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Leadership on the Line: Staying Alive through the Dangers of Leading Hardcover – April 18, 2002


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Editorial Reviews

Amazon.com Review

Climbing Mount Everest: dangerous. Hitchhiking in Colombia: very dangerous. Leading through change: perilous. Perilous but possible, say Heifetz and Linsky in their encouragingly practical guide to putting yourself on the line and negotiating the hazards of leadership. As the authors acknowledge, many leadership books are "all about inspiration, but downplay the perspiration." This one doesn't. Leadership is always a risky business, but those risks can be understood and reduced. Effective leadership comes from doing more than the technical work of routine management; it involves adaptive work on the part of the leader, and a willingness to confront and disturb people, promote their resourcefulness, and engage their ability to adjust to new realities. But adaptive change always encounters resistance. Heifetz and Linsky examine four forms of resistance--marginalization, diversion, attack, and seduction--before presenting a number of practical resistance-response skills to nurture and employ. Some are fairly obvious (like developing and maintaining perspective, and holding steady in the midst of change), and others more complex (like thinking politically when dealing with friends, foes, and fence sitters), but shimmering nuggets of insight and practical wisdom can be found in each. The dangers of leadership also spring from within, however, and the book's final section addresses ways to recognize and manage competing "hungers" and learn to distinguish one's roles from one's self. The authors' points are illustrated by the experiences of leaders from all walks of life, making this a useful and inspiring manual for anyone hoping to put themselves on the line and make a difference in the lives of others. --S. Ketchum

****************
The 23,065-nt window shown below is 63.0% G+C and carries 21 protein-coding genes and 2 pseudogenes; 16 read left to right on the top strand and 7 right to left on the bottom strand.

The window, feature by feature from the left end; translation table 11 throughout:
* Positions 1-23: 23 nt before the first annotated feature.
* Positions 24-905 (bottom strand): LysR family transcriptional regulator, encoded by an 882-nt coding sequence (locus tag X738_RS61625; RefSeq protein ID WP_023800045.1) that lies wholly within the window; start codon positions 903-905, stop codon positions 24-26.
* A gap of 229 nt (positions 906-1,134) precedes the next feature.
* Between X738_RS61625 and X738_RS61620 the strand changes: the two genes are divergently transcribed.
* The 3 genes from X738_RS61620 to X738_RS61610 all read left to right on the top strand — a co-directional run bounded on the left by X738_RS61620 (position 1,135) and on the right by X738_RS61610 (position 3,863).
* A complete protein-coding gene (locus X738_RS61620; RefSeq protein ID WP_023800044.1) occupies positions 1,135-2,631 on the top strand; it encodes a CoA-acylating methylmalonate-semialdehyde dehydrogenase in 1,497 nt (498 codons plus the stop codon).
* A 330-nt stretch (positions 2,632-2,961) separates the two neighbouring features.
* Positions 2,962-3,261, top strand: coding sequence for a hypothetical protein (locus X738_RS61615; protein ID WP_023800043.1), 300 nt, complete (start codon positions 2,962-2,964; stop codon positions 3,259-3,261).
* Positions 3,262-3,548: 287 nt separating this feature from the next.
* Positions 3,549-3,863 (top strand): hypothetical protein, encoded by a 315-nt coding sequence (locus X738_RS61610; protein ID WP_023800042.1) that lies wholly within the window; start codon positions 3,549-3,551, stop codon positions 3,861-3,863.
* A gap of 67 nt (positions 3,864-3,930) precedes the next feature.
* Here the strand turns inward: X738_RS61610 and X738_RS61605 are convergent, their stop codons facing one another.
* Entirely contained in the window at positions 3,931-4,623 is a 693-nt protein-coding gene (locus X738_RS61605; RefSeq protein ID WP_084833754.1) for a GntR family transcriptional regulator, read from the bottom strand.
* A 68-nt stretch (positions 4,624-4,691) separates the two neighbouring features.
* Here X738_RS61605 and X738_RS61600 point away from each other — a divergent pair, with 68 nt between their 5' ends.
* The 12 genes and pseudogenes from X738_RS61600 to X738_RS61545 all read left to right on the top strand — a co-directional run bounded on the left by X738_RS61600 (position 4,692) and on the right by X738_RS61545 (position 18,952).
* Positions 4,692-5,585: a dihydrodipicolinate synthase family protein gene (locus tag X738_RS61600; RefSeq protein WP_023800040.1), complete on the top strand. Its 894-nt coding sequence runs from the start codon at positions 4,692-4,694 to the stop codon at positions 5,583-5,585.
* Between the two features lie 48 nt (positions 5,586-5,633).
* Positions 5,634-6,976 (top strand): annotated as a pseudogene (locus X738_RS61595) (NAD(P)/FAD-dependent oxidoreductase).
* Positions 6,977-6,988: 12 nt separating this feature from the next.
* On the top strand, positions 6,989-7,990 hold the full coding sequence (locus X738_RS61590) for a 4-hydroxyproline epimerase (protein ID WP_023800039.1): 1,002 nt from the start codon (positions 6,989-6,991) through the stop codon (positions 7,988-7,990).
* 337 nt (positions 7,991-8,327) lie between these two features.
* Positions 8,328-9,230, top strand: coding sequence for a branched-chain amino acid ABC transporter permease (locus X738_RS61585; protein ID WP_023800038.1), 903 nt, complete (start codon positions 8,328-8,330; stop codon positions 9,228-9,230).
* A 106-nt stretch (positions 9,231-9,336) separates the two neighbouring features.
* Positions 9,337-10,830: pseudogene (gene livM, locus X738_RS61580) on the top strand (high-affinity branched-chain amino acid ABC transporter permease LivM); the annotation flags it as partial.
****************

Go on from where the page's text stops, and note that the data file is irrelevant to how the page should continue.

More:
From Publishers Weekly

Recognizing that it can be both lonely and difficult at the top, the authors faculty members of Harvard University's Kennedy School of Government set out to lend emotional and practical support. Whether leaders represent a local planning board or a Fortune 500 company, they "live dangerously," say the authors, "because when leadership counts, when you lead people through difficult change, you challenge what people hold dear their daily habits, tools, loyalties, and ways of thinking with nothing more to offer perhaps than a possibility." To that end, Heifetz and Linsky offer useful strategies leaders can employ, such as building political constituencies, trying to orchestrate the inevitable conflict, and forcing those who cause problems to actually solve the problems. Indeed, the book does dwell on the negative aspects of leadership, serving more as a troubleshooting guide than a how-to leadership handbook. Some of the examples are informal (e.g., the 1994 Chicago Bulls), while others are more traditional (e.g., city planning and politics). Showing a sympathetic side, Heifetz and Linsky offer tactics to help leaders not to take conflict personally. Remember, they counsel, you are more than your job. This book will undoubtedly provide leaders and managers comfort on days when everything seems to be going wrong in their department or organization.
Copyright 2002 Cahners Business Information, Inc.
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Product Details

  • Hardcover: 252 pages
  • Publisher: Harvard Business Review Press; 1 edition (April 18, 2002)
  • Language: English
  • ISBN-10: 1578514371
  • ISBN-13: 978-1578514373
  • Product Dimensions: 9.6 x 6.3 x 1 inches
  • Shipping Weight: 1.2 pounds (View shipping rates and policies)
  • Average Customer Review: 4.5 out of 5 stars  See all reviews (81 customer reviews)